Leading With Natural Self-Expression

Apple 🍎 Instead Of Potato 🥔

Mr. & Mrs. Potato Head are great examples to use as models for leadership development activities. The idea for the original Mr. Potato Head came from a Brooklyn-born toy inventor by the name of George Lerner.  He developed the idea of pronged like body parts that could be pinned into fruits, and vegetables.  He sold the idea to Hasbro toys in 1952 and they developed his idea into Mr. Potato Head which sold for 98 cents. We love using Mr. & Mrs. Potato Heads as a model to use during our first gathering of each cohort of our Noble Education Initiative 3D Leadership Program. I am also proud we are one of the largest distributors for Hasbro of Mr. & Mrs. Potato Heads. Pretty cool to get pallets of these great toys delivered.

Our sixth President, John Quincy Adams, said, “if your actions inspire others to dream more, learn more, do more and become more, you’re a leader.” I would like to change this and say, “If you have been inspired to dream more, learn more, and become more, you’ve been engaged in a 3D Leadership gathering.” This is how I always feel, and I believe the attendees do too, after one of our 3D Leadership gatherings.

This past week was no exception. I was in Florida and at the last gathering I facilitated in Apollo Beach, Florida one of our teachers redid the configuration of his Mr. Potato Head and really inspired the group and myself. He took an apple from the table (we always have fruit available for eating) and used it as the body instead of the provided plastic potato.

His explanation is what blew us away. He told us he not want to be constrained as a leader by using only the standard, provided pieces. He did not want to be constrained by the pre-made holes for the then pieces to be placed – with the apple, he could put them anywhere. The key to what he was saying was “constraint.” I love that he realized he needed to break the shackles of what has always been done. He did not want to be constrained by the “standard” Mr. Potato Head design. He had not let himself be constrained and took chances to run with an idea that allowed for maximum success.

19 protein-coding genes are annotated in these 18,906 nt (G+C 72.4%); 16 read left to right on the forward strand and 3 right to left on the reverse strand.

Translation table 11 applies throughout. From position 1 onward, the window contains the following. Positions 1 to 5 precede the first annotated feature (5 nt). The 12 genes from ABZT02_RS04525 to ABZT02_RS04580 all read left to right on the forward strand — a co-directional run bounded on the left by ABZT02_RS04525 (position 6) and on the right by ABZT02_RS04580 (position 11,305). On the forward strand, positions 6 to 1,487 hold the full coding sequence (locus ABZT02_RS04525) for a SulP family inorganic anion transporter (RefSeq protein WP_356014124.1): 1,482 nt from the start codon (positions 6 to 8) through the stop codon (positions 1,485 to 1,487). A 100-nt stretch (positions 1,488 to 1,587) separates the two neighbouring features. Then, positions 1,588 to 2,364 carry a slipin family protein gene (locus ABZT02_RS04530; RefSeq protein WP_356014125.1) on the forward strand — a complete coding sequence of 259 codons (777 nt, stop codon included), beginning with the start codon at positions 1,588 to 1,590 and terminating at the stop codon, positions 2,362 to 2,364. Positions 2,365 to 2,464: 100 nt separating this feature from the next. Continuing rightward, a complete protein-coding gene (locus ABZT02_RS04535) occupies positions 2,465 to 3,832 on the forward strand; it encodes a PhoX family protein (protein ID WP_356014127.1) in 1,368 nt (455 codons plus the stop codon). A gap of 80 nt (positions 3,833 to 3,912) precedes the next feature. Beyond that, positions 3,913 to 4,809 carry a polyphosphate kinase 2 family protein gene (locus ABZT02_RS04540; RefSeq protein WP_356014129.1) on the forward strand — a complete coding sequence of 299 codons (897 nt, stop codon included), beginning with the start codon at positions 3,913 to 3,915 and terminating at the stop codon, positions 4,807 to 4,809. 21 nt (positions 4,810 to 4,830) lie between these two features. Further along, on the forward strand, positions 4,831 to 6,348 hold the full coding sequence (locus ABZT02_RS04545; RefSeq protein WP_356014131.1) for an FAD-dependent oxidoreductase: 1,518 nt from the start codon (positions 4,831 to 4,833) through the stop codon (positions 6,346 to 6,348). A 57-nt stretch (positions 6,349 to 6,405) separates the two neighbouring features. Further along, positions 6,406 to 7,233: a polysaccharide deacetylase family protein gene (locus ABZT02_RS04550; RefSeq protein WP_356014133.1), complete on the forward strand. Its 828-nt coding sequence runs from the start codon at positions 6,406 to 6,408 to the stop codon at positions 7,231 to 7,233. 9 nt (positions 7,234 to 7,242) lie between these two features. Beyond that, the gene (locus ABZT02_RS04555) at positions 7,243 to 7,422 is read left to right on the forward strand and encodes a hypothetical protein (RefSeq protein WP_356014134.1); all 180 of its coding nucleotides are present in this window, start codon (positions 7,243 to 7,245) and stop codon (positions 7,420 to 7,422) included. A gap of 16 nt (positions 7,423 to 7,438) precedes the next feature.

When we do not let ourselves become constrained by the standard ways that things have always been done, or the way things have always been thought about then our personal way of being and acting will result naturally in our being our best. This is really an ontological approach to leadership. Personally, I want to be a part of developing leaders that leaves the individuals actually being leaders by exercising leadership effectively as their natural self-expression.

By thinking about natural self-expression, I want participants to understand we all have a way of being and acting in any leadership situation that is a spontaneous and intuitive effective response to what we are dealing with. We also want leaders whose world view is not constrained by what already exists and uses symbols and ideas to foster meaningful change. I believe our young teacher leader was exhibiting these leadership dispositions.

Leadership development should always be future oriented. We need to continue to think outside the normal pieces provided in the standard package and look for ways to develop our own effective natural self-expression leadership skills.